If the $250 price tag is a bit much, check out the Extreme N6600GT/TD.They look identical but run at the reference clocks, and I'm told they clock pretty well too. Considering the cost and performance of the Asus Extreme N6600GT TOP Limited Edition, I give these cards a solid...

Full Review with pics and benchmarks.

More in Tux Machines

Cinnamon 2.4 to Feature New Theme Selection and Options for Linux Mint 17.1

Cinnamon is the default desktop environment in Linux Mint and it's built by the same developers who are making the Linux distro. It stands to reason that the best implementation for Cinnamon will be on Linux Mint. It's also the place that integrates the latest updates for Cinnamon as soon as they are made available. Usually, the latest iterations of Cinnamon are integrated quickly in Mint, but the developers are also working on an updated Linux Mint version, 17.1. The new Cinnamon 2.4 DE might arrive there by default and not in Linux Mint 17. Read more

Knoppix 7.4.1 Is Now Available For Download

Knoppix developers have released a major version of their operating system Knoppix 7.4.1 based on the usual picks from Debian stable (wheezy) and newer Desktop packages from Debian/testing and Debian/unstable (jessie). According to the official release note, this distro version uses kernel 3.16.2 and xorg 7.7 (core 1.16.0) for supporting current computer hardware. Read more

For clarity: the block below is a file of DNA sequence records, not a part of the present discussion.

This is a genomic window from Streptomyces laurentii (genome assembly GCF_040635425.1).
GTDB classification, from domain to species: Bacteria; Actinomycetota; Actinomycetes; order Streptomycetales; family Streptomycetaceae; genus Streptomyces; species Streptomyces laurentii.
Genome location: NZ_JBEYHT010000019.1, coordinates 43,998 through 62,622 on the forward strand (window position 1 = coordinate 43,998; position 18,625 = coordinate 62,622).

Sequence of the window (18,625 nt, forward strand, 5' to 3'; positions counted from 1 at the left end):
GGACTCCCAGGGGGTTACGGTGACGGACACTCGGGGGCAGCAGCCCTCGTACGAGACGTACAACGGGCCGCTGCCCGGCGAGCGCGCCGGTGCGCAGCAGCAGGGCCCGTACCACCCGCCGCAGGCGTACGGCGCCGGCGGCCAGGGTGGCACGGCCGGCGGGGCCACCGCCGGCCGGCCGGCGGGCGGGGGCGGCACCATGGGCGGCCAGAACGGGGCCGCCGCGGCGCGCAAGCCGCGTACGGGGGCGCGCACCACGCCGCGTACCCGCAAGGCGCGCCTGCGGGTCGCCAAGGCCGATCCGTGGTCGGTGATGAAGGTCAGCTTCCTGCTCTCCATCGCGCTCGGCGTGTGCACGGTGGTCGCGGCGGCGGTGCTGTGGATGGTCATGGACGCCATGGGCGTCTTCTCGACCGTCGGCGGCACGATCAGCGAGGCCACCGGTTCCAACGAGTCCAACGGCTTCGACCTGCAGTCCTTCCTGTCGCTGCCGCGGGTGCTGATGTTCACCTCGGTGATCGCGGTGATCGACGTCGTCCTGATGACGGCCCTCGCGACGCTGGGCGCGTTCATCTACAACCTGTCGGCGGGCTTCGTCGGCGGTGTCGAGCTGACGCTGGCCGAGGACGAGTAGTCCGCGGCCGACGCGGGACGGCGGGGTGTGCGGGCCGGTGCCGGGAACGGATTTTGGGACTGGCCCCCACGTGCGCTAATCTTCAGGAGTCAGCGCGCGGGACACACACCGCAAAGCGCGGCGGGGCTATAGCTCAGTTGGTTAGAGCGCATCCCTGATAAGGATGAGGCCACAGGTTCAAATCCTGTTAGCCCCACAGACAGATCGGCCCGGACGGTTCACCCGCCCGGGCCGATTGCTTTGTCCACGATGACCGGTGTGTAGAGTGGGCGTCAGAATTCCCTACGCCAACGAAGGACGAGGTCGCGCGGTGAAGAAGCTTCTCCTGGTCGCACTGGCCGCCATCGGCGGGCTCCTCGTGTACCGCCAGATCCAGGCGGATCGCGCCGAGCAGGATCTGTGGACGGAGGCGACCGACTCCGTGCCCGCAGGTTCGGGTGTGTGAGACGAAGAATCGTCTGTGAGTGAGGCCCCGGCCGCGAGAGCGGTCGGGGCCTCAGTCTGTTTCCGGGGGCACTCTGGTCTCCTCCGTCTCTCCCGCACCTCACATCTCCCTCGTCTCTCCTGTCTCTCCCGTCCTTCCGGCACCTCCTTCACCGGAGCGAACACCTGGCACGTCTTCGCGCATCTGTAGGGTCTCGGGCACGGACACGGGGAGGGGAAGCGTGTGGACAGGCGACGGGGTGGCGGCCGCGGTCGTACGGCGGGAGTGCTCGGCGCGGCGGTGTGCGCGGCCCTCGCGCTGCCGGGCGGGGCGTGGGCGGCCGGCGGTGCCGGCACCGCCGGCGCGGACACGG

First Tizen phone now expected in India

Samsung’s postponed Tizen Linux-based smartphone is now heading for a launch in India by the end of the year, reports India’s Economic Times. Everybody, it seems, wants a piece of the Indian smartphone market. The latest company with plans to jump headlong into South Asia is Samsung, which aims to ship a Tizen Linux-based smartphone in India after the Diwali festival in November, according to the Economic Times (ET). Read more

GNOME: 3.14 almost there

Speaking of gedit, after the major changes of 3.12, 3.14 has been a cycle focused on stabilization and polishing. Overall the revised user interface got mostly positve feedback.. I for one, as a heavy gedit user, adapted to the new UI without problems. 3.14 will have a few incremental changes, that among other things try to address some of the issues pointed out by Jim Hall’s usability study presented at GUADEC: “Open” will be a single button removing the dichotomy between the open dialog and recent files and providing quick search among recent files. “Save” now uses a text label since it turns out a lot of people did not grok the icon (and no, I am not going back to the floppy image!) and the view menu has been reorganized and now uses a popover. With regard to the “Open” button, we know things are not perfect yet, search among recent is great, but when the “cache misses”, going through a double step is painful… we already have a few ideas on how to improve that next cycle, but for now I can vividly recommend to try the “quickopen” plugin, one of the hidden gems of gedit, which already provides some of the things we would like to integrate in the next iteration. Read more